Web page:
Chap. 005. Of Water Agrimony the Female Kind.
I. The Names. It is called in Greek, Eνπατουον ξνυδφν το θηλυ γενος, In Latin by Fuschius, Eupatorium Adulterinum; by Gesner, Eupatorium Aquaticum; by Matthiolus, Eupatorium Vulgare; by Lobel, Eupatorium Cannabinum Fæmina; by Bauhinus, Cannabina aquatica folio tripartito diviso; by Tabermontanus, Eupatorium Cannabinum Chrysanthemum; by Dodoneus, Pseudo-hepatorium Fæmina; by Sardus, Terzola; and by Camerarius, Eupatorium Avicennæ; in English, Female Water Agrimony, and Hemp-like Agrimony.
II. The Kinds. This is the second Species of Water Agrimony; to wit, the Female Kind, as you may see, chap. 3. Sect. 2. aforegoing.
III. The Description. The Root consists of many long slender Strings, and is of long continuance, from whence Stalks grow up about two Foot high, or higher, and are of a dark purple Color. The Branches are many; growing at distances nearly equal one from the other; the one from one side of the Stalk, the other from the opposite Point. The leaves are winged, and much Indented on the edges. The Flowers grow at the Tops of the Branches, of a brown yellow Color, spotted with black spots, having a Substance within the midst of them, like that of a Daisy. If you rub them between your Fingers, they will smell like to gum Elemi, Rosin or Cedar, when they are burnt. The Seeds are long, and easily stick to any Woollen thing. It plainly differs from our Common Agrimony because it wants the interposed little Leaves: and its flowers are much unlike. (Bidens tripartita, I think. -Henriette).
IV. The Places. It grows in cold Grounds, by Ponds and Ditch sides, as also by running Waters; and sometimes you shall find it to grow in the very Water it self.
V. The Times. It Flowers in July and August; and the Seed is ripe not long after the fading of the Flower.
VI. The Qualities. It is hot and dry in the first Degree: it is opening, cleansing, Pectoral, and Traumatick; and by appropriation is Hepatick, and Pulmonick, or Pectoral; it is Sudorifick and Alterative.
VII. The Specification. It is said to be a peculiar cleanser of the Blood; and restorer of its Crasis; and has a singular Property in curing of old Ulcers and Fistula's.
VIII. The Preparations. The Shops prepare nothing from it; but there may be made thereof,
1. A Decoction.
2. A Juice.
3. A Balsam of the Juice.
4. An Essence.
5. A Spirituous Tincture.
6. A Saline Tincture.
7. An Oily Tincture.
IX. The Decoction in Wine. It is Traumatick, and a restorer of the Blood; attenuates and makes thin, gross, tough, and viscous Humors; and is a singular thing against Scabs, Itch, and other Salt Humors, being given from ij. ounces to vj. morning, noon, and night.
X. The Juice. It provokes the Terms in Women; and taken with the Juice of Fumitory, rectifies the saltness and sharpness of the Blood: it is good against Scabs, Itch, fast and sharp Humors, Apostems, &c. Dose from j. ounce to ij. morning, noon, and night.
XI. The Balsam. Take of the Juice vj. ounces, Turpentine iij. ounces, Oil ij. ounces, Bees Wax j. ounce, Rosine half an ounce, mix and make a Balsam, by Evaporating to a Consistence, or till the watry part of the Juice is gone. It is an excellent thing, for the curing of Wounds, Ulcers, old running Sores and Fistula's: Fills Ulcers with Flesh, and brings them to a speedy healing: Applied also in the Gout, it abates the Tumor, and gives ease in a little time.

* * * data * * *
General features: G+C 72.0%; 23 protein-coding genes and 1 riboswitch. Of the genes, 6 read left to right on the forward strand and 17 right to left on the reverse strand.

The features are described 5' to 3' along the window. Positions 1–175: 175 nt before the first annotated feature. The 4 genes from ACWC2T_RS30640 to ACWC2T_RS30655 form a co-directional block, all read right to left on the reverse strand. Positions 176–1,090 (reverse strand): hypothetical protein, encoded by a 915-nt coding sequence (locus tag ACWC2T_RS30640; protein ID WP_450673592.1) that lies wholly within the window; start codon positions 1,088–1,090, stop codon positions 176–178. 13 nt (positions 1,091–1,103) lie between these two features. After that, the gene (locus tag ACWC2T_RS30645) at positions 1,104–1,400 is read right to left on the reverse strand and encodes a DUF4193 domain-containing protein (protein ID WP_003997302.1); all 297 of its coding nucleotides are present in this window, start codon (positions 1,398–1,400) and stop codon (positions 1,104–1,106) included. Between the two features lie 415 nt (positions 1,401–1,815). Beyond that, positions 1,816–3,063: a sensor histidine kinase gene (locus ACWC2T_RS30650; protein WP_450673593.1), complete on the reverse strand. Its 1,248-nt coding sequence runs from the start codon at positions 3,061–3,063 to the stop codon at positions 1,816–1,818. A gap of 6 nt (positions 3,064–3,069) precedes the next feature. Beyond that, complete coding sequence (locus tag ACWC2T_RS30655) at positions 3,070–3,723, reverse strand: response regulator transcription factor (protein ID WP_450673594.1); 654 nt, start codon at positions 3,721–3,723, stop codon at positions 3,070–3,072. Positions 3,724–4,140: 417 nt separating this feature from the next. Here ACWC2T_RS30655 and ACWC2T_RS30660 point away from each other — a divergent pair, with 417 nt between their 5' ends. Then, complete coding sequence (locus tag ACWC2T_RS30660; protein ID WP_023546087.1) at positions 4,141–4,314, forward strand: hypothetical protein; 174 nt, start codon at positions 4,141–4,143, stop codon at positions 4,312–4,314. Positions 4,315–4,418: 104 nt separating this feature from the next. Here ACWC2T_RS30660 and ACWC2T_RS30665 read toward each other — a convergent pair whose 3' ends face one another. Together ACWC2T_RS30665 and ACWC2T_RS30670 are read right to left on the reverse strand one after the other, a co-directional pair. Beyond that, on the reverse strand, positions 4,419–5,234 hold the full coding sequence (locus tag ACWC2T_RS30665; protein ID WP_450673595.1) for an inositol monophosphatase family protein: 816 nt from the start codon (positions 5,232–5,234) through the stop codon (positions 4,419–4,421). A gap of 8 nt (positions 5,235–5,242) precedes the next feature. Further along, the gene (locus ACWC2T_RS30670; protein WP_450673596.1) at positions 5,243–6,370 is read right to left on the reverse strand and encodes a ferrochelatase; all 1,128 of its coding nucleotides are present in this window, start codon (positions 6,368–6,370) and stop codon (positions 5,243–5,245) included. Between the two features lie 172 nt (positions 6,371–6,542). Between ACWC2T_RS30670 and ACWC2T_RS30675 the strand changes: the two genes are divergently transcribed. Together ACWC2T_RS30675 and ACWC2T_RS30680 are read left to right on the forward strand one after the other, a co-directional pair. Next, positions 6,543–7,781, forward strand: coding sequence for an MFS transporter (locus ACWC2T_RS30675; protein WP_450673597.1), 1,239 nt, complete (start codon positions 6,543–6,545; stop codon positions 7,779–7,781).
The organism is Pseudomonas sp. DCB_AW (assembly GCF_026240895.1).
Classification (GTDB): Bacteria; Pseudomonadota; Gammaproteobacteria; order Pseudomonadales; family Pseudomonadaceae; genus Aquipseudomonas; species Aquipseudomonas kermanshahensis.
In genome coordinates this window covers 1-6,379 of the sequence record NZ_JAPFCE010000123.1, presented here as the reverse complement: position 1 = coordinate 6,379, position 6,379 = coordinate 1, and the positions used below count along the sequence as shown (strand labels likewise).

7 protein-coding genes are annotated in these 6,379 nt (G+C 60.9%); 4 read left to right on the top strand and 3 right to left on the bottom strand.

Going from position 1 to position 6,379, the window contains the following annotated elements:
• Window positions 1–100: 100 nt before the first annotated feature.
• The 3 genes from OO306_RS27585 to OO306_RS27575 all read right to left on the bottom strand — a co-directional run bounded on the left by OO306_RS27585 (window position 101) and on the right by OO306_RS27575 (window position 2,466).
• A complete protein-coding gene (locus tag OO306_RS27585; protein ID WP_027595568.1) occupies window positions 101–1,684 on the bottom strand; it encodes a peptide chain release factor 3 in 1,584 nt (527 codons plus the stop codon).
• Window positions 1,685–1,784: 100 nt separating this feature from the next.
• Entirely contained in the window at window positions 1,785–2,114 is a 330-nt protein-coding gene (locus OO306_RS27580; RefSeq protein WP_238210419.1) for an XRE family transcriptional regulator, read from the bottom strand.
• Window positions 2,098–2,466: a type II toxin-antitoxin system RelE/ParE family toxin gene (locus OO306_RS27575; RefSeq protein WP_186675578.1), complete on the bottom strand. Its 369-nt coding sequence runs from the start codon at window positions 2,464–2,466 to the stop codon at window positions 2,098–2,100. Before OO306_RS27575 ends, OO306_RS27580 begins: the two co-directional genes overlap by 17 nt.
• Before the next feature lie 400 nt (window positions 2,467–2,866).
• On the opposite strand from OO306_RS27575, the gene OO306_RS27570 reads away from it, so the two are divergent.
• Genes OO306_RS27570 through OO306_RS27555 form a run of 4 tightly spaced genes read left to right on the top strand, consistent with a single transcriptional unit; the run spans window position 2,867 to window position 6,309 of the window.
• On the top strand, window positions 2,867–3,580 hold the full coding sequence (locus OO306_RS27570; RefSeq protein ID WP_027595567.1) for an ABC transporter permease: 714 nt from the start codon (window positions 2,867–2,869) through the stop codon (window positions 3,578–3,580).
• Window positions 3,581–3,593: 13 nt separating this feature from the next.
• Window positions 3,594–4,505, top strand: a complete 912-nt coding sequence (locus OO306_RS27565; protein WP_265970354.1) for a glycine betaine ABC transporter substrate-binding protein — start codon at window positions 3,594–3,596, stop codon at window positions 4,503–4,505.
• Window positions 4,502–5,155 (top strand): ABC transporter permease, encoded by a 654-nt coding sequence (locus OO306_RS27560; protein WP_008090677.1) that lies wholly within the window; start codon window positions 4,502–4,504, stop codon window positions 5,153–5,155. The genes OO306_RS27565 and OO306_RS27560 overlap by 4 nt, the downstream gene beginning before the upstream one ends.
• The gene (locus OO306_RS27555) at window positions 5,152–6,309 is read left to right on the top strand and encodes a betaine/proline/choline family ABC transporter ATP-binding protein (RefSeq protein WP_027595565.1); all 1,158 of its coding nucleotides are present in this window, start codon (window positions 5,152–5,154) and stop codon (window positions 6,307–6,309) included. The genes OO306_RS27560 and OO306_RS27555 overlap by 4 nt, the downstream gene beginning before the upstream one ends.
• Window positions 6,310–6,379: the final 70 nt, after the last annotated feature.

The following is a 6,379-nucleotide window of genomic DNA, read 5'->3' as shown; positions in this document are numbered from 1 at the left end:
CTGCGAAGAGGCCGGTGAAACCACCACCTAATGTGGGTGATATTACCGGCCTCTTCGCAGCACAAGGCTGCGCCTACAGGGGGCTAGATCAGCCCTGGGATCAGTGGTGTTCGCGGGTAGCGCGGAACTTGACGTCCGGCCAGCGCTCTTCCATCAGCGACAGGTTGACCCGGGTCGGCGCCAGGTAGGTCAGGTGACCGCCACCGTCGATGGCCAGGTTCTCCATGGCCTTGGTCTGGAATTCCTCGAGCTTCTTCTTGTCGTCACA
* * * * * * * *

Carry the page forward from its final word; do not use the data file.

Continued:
XII. The Spirituous Tincture. It is singular good against Agues, taken to the quantity of an ounce: It also heals all green Wounds and old Sores, inwardly taken, and outwardly washt therewith.
XIII. The Saline Tincture. Taken inwardly it is good against the Stone, opens Obstructions of the Liver and Spleen, and is good against Leprosies, Cachexies, Dropsie and Yellow Jaundice: It removes stoppages of the Lungs, provokes Urine, and prevails against Gravel and Tartarous Matter, whether in the Reins or Bladder. Dose from j. dram to ij. or more, in Ale or Wine.
XIV. The Oily Tincture. It is good against the Stone in the Reins, being taken from iv. drops to xx. in a Glass of Ale, Wine, or some Nephritick Water, as Parsly, or Arsmart water. Outwardly used, it is of Excellent Service against a Cold Gout, and all manner of Aches and Pains proceeding from a Cold Cause, in what part of the Body so-ever; it warms and Comforts the Part, and prevents a Gangrene and Sphacelus and is good against Scurf, Morphew, Itch and the like, being anointed on the Part.
XV. The Essence. It is Traumatick, and an excellent thing to open Obstructions of the Visera, cleanse the Blood, and heal Ulcers of the Lungs, and has been approved of by some to be good against the Leprosie, inwardly taken from j. ounce to ij. twice a day in some proper Vehicle: things proper being also outwardly applyed for the same purpose.
XVI. The Fixed Salt. It Dissolves Tartar in the Blood, and Urinary Passages, absorbs and evaporates sharp and malign Humors, which are the cause of Scabs, Itch, Leprosy, and other breakings out of the Skin: it also cuts and makes thin those Humours which are tough and thick. Dose j. Scruple in a Glass of White Wine.
Botanologia, or The English Herbal, was written by William Salmon, M.D., in 1710.
This chapter has been proofread by Lisa Haller.